Today I’m continuing my Guest Post Series My City (with kids!) by sharing my space with UK Family Travel and Mummy Travels.

I’m thrilled to be sharing my space with these incredible bloggers and so grateful for their inside knowledge of Things to do in London with kids!

My City (with kids!) – London

London is one of the most iconic cities in the world. It’s big, fast-paced and exciting and it’s a great place to be young, free and single. But is London good for kids? We say absolutely it is for one simple reason. There’s an extraordinary number of things for kids to see and do in London. And the best part? Many of these things to do in London with kids are free!

London is a big city. Huge in fact. You’ll want to see and do as much as you can. Understandably, it can feel a bit overwhelming when you’re planning your trip, so we’ve come up with the very best things to do in London with kids to help with your planning and make sure that you have the most memorable time.

Whether you have a budding historian, a Harry Potter fan or a London bus spotter, you’ll find something in London to keep them happy. So, where do you start?

It can seem overwhelming to know what to visit first, and it can definitely be expensive. But with so much to do, it’s also a fantastic place to visit with kids; there is always something everyone will enjoy plus some fantastic things to do for free.

Here are some tips on things to do with kids in London…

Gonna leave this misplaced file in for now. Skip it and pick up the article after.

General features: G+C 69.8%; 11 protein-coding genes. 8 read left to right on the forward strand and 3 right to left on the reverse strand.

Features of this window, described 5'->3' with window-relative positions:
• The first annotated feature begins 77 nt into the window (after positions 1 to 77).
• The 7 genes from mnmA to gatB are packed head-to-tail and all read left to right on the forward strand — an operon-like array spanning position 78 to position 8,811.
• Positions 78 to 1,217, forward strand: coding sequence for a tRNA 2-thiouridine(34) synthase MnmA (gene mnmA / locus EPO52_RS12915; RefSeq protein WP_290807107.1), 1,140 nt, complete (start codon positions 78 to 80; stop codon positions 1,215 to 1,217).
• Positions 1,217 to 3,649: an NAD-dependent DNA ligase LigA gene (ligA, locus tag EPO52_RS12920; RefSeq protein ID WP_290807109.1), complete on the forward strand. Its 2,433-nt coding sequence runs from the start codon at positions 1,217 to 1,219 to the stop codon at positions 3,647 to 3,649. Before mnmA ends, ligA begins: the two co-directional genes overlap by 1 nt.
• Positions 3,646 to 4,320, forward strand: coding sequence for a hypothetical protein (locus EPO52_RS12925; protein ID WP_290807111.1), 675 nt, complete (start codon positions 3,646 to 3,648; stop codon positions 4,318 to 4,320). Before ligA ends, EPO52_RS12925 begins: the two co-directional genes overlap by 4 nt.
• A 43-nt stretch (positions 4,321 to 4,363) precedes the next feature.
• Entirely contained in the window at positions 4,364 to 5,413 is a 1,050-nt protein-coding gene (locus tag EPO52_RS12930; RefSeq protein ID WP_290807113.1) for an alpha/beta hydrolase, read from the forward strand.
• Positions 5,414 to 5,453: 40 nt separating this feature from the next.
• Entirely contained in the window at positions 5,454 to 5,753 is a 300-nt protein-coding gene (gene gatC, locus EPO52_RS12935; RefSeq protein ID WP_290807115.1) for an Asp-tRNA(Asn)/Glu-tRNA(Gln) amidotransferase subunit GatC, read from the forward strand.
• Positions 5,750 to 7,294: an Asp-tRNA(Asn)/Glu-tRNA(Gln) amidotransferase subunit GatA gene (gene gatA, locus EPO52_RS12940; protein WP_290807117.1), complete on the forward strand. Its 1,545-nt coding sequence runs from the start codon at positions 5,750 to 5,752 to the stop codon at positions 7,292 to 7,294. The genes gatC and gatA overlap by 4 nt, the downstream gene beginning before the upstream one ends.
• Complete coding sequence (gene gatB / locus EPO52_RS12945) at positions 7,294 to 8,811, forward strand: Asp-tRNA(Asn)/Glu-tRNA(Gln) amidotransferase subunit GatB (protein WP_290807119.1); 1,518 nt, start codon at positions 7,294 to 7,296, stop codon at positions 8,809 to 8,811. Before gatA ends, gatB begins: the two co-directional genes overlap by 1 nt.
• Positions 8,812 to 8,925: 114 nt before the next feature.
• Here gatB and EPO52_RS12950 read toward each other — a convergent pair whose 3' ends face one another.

The most iconic sights in London

London is incredibly rich in history with many iconic sights. This is the reason so many people come to visit. The most famous of these landmarks are Big Ben (or more accurately the Elizabeth Tower) & Houses of ParliamentSt Paul’s Cathedral and Tower Bridge (not to be confused with London Bridge) and Buckingham Palace.

When we visit London, we like to pick a main sight and then walk around the area. Walking is really the best way to get to know a city. There are so many hidden gems to discover when you’re on foot, like cool street art, and you can mix it up a with a bit of bus travel if the kids get tired.

You can take a tour around all of them except for Big Ben (unless you are a UK citizen and you write to your MP well in advance to arrange it). It’s always best to book your tickets in advance for the popular attractions.

You can’t miss getting a taste of some of the country’s royal history and traditions while you visit. My favourite is the Tower of London, a fortress that still dominates the river and which dates back around 950 years.

There really is nowhere else like it – a royal palace, but also a feared prison, once home to the king’s private zoo and now to ravens (who have to stay put, otherwise legend says the disaster will befall the Crown), there are centuries of history to explore as well as the Crown Jewels to see.

Even if your kids aren’t usually into history, having the ‘beefeaters’ as the ceremonial guard are called – all retired and decorated soldiers in their eye-catching red and gold uniforms – is something rather different from your average tour guide. There are also family trails, regular exhibitions and lots of room to run around.

Explore the Queen’s own home (well, one of them) at Buckingham Palace. The state rooms are open during the summer and selected dates throughout the year, although this is better with older children. If you don’t plan on touring Buckingham Palace, it’s still worth going to see the Changing of the Guards which takes place at 10.45 am each day (with the handover at 11 am). It won’t take place in really bad weather, but a little London drizzle never hurt anyone!